Jacques: Don't crush school innovation
If you’ve ever wondered why Michigan can’t seem to improve its schools, just take a look at some of the discussions going on right now in the Legislature.
Several bills on the docket in lame duck would make common sense changes, including giving schools letter grades so parents can more easily understand their school’s performance.
Another set of bills would encourage districts to develop innovative programs that best suit their students by freeing schools from restrictive policies enforced by the state Department of Education. Other bills would make some changes regarding teacher preparation, such as ensuring new teachers are entering the classroom ready to teach children to read.
Yet Democrats, teachers unions and others in the school establishment are acting like the sky is falling.
For the Republican lawmakers who’ve worked on these concepts for years, the whole experience is exasperating, to say the least. Even some members of the GOP caucus are pushing back, largely thanks to term limits and the lack of knowledge in the Legislature.
“It’s extremely frustrating,” says Rep. Tim Kelly, R-Saginaw Township. “I’m the most aggravated I’ve been around here.”
Kelly, who chairs the Education Reform Committee and is term-limited in the House, is pushing these reforms in the final weeks of the session. The bills aren’t crazy new ideas, as opponents are indicating. They are reasonable changes that have been in the works for a long time.
The innovative schools legislation is especially interesting, and hasn’t gotten a lot of attention. Kelly says he thought the bills were important, given the feedback he’s heard from local superintendents over the years. Laws governing the time students must spend in the classroom are restrictive and work against innovation.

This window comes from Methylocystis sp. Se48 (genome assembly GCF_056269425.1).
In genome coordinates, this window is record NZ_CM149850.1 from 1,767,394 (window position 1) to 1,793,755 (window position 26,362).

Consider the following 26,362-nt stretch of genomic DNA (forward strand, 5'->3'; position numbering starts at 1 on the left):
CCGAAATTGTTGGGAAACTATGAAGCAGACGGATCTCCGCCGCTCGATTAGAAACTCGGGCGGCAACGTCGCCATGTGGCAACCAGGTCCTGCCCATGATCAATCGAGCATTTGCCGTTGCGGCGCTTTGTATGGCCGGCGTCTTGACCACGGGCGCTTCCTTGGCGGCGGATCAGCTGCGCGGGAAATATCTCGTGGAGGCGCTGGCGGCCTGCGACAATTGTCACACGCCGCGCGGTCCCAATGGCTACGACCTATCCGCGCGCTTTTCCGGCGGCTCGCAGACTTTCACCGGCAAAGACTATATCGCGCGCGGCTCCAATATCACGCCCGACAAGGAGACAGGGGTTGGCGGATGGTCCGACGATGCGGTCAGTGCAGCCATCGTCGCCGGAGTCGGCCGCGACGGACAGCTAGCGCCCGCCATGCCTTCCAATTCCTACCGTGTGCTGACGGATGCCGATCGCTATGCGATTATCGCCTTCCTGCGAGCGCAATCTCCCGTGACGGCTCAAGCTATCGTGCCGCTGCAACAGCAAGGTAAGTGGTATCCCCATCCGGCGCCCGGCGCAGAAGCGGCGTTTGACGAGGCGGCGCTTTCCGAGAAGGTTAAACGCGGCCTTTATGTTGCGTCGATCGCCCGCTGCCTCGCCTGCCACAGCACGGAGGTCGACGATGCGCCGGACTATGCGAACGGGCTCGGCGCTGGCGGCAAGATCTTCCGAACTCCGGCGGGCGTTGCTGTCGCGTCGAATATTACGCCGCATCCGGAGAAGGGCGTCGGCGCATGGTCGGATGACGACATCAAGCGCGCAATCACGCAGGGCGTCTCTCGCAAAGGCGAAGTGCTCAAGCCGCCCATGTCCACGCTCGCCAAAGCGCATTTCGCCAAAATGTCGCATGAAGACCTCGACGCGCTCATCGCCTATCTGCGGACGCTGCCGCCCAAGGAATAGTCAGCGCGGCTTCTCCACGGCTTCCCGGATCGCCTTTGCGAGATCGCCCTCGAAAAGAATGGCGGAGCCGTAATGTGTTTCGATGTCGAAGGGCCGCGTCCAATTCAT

Schools still operate under the premise that students must remain in their seats a set amount of time, rather than focusing on what they’ve learned. Kelly wants to flip that. Kelly’s bills would give districts the option of applying for waivers from the state so they can be freed from the seat-time requirements that govern schools.
“Everybody talks about local control so much,” Kelly says. “This is as local as it gets.”
The innovative schools legislation is voluntary for districts and would protect programs already in place. Kelly believes it would open the door to many other initiatives — which is exactly what Michigan should be encouraging its schools to do.
At the heart of these bills is competency-based learning, a framework that was highly encouraged in Gov. Rick Snyder’s 21st Century Education Commission report from last year. The report defined it this way: “This is a model whereby students advance in the curriculum only once they have mastered the content. This is in contrast with the current system, whereby students are advanced after the passage of time, for instance, a school year.”
The commission was composed of a broad, bipartisan range of education, business and political leaders.
Ben DeGrow, education policy director at the Mackinac Center, thinks Kelly is on the right track with the innovative schools legislation. DeGrow has looked closely at some of the inventive districts that would benefit from the bills, including several in southeast Michigan.
“It allows them to come up with their own creative thinking,” DeGrow says.
The Michigan Education Association and American Federation of Teachers Michigan are actively lobbying against all of these bills. In a recent memo, they warned the innovative schools bills "make major changes to how education could be delivered without the benefit of careful deliberation by both chambers.”
It’s hard to imagine what’s scary about any of this legislation.
The A-F, innovative schools and teacher preparation bills have now all passed out of the House. The Senate should take them up, too.